Have you ever been part of a class-action lawsuit? In most of these cases, a company being sued by a large group of people has a pretty small payout. We’re talking under $2 small.
However, that isn’t always the case. Kim actually received a check for almost $1,400 from one of these lawsuits earlier this year. Tap or click here to learn all about it.
AT&T has just reached a settlement and will have to pay out a sizable chunk of change. We’ll let you know if you’re eligible and how to collect.
AT&T unlimited plan was not so unlimited
Back in 2014, the Federal Trade Commission (FTC) filed a complaint alleging AT&T failed to adequately disclose details to customers about its unlimited data plan. What they failed to tell people was if they used a certain amount of data in any given billing cycle, AT&T would reduce, or “throttle,” their data speeds.
It throttled speeds to the point that many common functions and apps, like browsing the web and streaming videos, became nearly impossible. The FTC said the company promised unlimited data without qualification and failed to deliver.
This isn’t the first time companies have throttled customer’s data. Tap or click here to read a recent example of streaming customers being throttled.
Despite the promise of unlimited data, the FTC said starting in 2011 AT&T began throttling data speeds after customers used as little as 2GB of data. As you know, 2GB is not much, and most people use more than that every week. As of Oct. 2014, more than 3.5 million customers were affected.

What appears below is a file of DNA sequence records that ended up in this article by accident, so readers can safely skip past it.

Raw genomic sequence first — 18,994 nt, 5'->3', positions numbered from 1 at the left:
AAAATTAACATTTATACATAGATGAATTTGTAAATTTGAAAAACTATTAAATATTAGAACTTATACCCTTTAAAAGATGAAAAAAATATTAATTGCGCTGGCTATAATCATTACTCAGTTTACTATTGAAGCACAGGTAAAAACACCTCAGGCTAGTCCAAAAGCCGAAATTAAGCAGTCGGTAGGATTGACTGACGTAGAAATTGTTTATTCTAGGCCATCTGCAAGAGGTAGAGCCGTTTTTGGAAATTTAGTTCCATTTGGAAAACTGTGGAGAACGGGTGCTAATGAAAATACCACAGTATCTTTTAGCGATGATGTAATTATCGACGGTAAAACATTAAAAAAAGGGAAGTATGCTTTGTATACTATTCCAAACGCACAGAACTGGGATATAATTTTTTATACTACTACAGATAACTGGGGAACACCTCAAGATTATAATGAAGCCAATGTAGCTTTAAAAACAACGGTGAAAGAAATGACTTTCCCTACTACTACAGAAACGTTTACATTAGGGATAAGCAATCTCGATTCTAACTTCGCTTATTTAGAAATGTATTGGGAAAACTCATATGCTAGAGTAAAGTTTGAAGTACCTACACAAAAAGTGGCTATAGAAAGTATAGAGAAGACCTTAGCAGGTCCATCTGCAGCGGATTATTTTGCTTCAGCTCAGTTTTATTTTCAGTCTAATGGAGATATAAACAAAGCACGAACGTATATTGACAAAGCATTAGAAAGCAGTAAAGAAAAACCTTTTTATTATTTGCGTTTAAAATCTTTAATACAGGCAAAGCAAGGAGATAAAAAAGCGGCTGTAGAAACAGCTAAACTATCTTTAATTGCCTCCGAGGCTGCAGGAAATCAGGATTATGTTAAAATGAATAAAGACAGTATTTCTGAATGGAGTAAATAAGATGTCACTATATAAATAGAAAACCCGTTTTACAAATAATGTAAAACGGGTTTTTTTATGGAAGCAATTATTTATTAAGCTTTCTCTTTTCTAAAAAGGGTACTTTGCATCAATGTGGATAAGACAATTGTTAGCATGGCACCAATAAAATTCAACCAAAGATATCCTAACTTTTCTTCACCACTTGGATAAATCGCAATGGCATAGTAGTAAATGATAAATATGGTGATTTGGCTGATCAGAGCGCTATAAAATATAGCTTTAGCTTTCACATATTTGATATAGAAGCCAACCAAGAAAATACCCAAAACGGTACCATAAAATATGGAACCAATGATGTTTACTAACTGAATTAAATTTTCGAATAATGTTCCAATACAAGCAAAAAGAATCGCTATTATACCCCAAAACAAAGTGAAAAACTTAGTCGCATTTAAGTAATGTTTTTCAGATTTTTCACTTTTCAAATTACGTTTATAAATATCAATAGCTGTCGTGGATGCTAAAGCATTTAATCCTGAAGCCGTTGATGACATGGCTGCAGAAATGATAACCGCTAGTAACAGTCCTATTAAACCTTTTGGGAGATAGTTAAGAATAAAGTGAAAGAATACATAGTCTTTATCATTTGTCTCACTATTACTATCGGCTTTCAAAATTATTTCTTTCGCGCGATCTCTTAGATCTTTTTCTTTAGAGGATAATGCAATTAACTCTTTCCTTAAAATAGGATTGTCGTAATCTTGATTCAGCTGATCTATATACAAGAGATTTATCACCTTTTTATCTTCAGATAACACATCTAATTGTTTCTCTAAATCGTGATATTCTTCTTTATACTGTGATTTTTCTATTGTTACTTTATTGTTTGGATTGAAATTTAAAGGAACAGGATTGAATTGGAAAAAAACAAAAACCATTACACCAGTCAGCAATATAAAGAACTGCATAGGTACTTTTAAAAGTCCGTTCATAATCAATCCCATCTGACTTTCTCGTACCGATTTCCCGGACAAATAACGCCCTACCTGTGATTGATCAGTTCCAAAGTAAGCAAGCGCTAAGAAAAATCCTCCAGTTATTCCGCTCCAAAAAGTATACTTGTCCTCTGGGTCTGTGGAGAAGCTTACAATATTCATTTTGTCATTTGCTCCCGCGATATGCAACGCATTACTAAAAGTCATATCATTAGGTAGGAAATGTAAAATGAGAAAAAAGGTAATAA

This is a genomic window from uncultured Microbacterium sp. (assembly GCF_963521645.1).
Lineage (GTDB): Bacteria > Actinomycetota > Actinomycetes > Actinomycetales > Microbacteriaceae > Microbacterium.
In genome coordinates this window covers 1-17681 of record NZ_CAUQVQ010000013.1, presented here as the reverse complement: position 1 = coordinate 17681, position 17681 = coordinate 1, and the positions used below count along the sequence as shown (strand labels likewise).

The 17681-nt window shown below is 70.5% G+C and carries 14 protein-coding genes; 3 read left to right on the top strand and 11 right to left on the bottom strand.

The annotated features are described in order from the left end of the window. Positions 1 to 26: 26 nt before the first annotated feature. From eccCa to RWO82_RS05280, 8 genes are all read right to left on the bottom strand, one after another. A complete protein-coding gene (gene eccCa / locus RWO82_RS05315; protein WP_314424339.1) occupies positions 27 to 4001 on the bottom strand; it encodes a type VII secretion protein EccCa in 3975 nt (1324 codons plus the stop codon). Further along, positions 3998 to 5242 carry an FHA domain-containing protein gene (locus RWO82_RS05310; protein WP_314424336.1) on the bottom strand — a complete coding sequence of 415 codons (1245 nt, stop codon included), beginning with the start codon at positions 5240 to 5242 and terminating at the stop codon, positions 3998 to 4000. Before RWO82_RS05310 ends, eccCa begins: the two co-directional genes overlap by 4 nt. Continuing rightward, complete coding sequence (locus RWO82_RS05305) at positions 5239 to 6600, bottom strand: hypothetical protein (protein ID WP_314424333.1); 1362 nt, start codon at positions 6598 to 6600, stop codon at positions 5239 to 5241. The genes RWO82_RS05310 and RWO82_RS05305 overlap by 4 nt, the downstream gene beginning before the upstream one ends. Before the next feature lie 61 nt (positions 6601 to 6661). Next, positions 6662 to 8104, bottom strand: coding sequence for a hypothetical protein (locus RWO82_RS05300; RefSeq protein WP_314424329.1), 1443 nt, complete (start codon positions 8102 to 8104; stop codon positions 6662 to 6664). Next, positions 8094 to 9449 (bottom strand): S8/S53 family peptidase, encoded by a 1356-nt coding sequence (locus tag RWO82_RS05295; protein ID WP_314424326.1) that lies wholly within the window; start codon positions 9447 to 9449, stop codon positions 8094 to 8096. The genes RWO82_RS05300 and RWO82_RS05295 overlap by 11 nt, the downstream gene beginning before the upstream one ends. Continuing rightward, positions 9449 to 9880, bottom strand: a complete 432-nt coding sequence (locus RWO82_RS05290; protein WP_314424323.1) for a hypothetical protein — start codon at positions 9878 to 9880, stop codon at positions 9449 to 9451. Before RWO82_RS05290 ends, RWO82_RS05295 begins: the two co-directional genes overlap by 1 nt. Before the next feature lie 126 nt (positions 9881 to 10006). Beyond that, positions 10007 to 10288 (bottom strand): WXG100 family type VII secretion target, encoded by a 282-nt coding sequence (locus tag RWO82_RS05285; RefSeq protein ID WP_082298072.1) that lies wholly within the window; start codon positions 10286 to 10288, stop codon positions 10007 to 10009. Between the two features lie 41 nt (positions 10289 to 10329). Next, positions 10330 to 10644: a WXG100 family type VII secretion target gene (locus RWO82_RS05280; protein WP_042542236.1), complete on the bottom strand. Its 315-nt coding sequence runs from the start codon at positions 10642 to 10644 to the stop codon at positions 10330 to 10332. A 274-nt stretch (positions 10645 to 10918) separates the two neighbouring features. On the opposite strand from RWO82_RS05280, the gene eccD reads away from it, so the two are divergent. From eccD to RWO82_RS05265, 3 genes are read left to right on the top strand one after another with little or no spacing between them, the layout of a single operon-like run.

A class-action lawsuit was filed because internet providers are obligated to tell customers about any restrictions on promised speeds or data amounts. A settlement has finally been reached and AT&T has agreed to pay $60 million.
The FTC stated, “As part of the settlement, AT&T is prohibited from making any representation about the speed or amount of its mobile data, including that it is “unlimited,” without disclosing any material restrictions on the speed or amount of data.
“The disclosures need to be prominent, not buried in fine print or hidden behind hyperlinks. For example, if an AT&T website advertises a data plan as unlimited, but AT&T may slow speeds after consumers reach a certain data cap, AT&T must prominently and clearly disclose those restrictions.”
How to get your piece of the pie
If you were an AT&T customer at any time between 2011 and now, you might be eligible to get in on the settlement. The $60 million will be deposited into a fund the company will use to pay partial refunds to both current and former customers who had signed up for an unlimited plan prior to 2011 and ended up having their data throttled.
Here’s the good news. Affected customers are not required to submit a claim to be refunded. Instead, current customers will receive a credit to their account automatically, while former customers will receive checks for the amount they’re owed.
Unfortunately, a dollar amount per individual hasn’t been announced, so we have no idea how little or large it will be. But who’s going to complain about free money, no matter how little the payout?